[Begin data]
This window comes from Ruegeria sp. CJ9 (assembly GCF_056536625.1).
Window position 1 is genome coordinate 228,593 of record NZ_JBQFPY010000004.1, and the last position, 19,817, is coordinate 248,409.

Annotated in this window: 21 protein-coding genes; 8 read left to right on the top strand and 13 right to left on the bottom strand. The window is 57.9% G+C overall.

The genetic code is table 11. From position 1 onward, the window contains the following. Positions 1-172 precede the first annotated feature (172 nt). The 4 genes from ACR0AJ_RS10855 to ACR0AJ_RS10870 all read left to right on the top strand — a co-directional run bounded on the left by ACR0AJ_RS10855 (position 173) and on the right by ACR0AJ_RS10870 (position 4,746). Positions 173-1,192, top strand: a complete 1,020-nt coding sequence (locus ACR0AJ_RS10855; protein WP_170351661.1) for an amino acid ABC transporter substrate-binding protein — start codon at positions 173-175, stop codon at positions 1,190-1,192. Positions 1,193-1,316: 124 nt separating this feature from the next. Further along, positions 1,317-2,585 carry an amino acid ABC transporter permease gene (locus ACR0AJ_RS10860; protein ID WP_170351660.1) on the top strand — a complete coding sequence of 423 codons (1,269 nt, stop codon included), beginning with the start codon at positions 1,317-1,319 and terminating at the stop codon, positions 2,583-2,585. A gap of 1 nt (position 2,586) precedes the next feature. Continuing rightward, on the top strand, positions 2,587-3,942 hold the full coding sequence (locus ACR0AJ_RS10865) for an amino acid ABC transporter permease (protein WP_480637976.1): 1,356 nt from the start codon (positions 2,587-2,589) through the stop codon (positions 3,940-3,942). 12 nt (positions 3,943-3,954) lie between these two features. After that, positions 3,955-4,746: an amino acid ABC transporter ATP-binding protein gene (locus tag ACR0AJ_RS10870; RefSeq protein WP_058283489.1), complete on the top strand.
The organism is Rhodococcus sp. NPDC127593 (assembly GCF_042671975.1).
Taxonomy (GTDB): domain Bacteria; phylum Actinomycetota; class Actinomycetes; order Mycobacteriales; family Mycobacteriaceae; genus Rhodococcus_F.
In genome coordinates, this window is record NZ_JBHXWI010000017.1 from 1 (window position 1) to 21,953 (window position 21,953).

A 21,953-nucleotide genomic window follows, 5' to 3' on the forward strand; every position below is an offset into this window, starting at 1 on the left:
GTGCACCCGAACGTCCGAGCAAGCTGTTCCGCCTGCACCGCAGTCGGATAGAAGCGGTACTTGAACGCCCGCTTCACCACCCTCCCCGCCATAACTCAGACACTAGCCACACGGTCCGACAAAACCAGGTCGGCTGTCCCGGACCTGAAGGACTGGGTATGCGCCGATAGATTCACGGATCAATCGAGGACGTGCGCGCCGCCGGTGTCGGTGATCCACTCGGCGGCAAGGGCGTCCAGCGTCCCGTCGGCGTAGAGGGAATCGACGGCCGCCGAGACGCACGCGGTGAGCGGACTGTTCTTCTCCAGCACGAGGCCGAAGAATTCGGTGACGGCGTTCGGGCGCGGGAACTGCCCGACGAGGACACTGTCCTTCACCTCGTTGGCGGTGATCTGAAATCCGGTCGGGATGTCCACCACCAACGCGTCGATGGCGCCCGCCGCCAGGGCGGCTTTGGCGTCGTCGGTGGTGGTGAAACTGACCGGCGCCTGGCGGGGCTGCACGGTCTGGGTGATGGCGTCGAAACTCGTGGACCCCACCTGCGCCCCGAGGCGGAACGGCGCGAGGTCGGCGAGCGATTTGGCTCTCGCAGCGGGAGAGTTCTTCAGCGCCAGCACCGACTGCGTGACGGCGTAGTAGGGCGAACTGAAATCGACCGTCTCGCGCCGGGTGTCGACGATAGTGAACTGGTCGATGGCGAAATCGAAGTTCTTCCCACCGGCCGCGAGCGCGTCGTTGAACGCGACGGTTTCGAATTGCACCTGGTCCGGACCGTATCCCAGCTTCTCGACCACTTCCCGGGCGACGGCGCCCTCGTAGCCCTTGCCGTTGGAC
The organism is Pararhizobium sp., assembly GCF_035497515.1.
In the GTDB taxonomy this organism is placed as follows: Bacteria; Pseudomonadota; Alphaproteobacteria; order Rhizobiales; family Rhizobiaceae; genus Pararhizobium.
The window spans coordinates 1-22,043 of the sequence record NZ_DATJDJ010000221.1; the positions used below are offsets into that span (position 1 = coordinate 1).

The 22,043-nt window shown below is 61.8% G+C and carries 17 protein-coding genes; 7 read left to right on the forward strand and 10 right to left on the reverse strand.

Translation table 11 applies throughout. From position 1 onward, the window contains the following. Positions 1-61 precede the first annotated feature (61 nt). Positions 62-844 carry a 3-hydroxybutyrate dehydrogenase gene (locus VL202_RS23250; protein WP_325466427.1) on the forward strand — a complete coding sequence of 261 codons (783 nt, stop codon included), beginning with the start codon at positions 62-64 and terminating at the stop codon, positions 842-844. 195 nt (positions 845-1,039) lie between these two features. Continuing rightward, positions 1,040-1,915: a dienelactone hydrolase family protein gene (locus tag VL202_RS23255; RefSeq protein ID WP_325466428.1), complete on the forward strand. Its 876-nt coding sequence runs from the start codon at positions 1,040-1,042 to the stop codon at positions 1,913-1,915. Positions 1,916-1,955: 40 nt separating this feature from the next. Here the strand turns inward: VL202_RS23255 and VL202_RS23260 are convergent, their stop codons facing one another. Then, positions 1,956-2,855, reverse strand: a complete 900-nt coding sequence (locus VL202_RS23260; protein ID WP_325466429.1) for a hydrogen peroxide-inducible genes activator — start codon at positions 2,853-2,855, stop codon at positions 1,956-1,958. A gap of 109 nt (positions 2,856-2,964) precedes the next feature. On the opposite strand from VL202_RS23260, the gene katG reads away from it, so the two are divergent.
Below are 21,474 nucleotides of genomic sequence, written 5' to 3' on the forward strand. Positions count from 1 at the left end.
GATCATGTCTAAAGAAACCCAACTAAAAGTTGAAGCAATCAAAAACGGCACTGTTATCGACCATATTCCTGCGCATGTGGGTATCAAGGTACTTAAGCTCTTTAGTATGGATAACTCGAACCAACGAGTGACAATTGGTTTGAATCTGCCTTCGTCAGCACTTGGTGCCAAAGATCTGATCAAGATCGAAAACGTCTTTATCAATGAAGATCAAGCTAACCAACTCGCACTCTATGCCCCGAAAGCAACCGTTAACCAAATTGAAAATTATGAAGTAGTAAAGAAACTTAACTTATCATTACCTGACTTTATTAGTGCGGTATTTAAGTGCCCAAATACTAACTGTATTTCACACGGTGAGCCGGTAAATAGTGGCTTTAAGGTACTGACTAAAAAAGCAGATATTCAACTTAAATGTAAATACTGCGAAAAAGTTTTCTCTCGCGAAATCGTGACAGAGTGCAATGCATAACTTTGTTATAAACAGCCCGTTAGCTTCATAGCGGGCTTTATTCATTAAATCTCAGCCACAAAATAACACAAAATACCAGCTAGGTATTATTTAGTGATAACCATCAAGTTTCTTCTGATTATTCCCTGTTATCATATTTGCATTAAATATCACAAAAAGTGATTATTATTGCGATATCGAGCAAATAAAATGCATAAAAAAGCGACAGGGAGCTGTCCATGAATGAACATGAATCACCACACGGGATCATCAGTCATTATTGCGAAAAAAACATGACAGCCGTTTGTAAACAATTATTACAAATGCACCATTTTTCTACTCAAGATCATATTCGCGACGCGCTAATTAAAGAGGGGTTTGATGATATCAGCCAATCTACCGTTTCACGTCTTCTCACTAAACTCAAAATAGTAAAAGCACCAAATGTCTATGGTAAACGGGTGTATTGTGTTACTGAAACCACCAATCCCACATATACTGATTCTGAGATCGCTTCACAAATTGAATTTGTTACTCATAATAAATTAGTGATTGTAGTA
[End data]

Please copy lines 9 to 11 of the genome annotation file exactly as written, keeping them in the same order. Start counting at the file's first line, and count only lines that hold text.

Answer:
GTGCACCCGAACGTCCGAGCAAGCTGTTCCGCCTGCACCGCAGTCGGATAGAAGCGGTACTTGAACGCCCGCTTCACCACCCTCCCCGCCATAACTCAGACACTAGCCACACGGTCCGACAAAACCAGGTCGGCTGTCCCGGACCTGAAGGACTGGGTATGCGCCGATAGATTCACGGATCAATCGAGGACGTGCGCGCCGCCGGTGTCGGTGATCCACTCGGCGGCAAGGGCGTCCAGCGTCCCGTCGGCGTAGAGGGAATCGACGGCCGCCGAGACGCACGCGGTGAGCGGACTGTTCTTCTCCAGCACGAGGCCGAAGAATTCGGTGACGGCGTTCGGGCGCGGGAACTGCCCGACGAGGACACTGTCCTTCACCTCGTTGGCGGTGATCTGAAATCCGGTCGGGATGTCCACCACCAACGCGTCGATGGCGCCCGCCGCCAGGGCGGCTTTGGCGTCGTCGGTGGTGGTGAAACTGACCGGCGCCTGGCGGGGCTGCACGGTCTGGGTGATGGCGTCGAAACTCGTGGACCCCACCTGCGCCCCGAGGCGGAACGGCGCGAGGTCGGCGAGCGATTTGGCTCTCGCAGCGGGAGAGTTCTTCAGCGCCAGCACCGACTGCGTGACGGCGTAGTAGGGCGAACTGAAATCGACCGTCTCGCGCCGGGTGTCGACGATAGTGAACTGGTCGATGGCGAAATCGAAGTTCTTCCCACCGGCCGCGAGCGCGTCGTTGAACGCGACGGTTTCGAATTGCACCTGGTCCGGACCGTATCCCAGCTTCTCGACCACTTCCCGGGCGACGGCGCCCTCGTAGCCCTTGCCGTTGGAC
The organism is Pararhizobium sp., assembly GCF_035497515.1.
In the GTDB taxonomy this organism is placed as follows: Bacteria; Pseudomonadota; Alphaproteobacteria; order Rhizobiales; family Rhizobiaceae; genus Pararhizobium.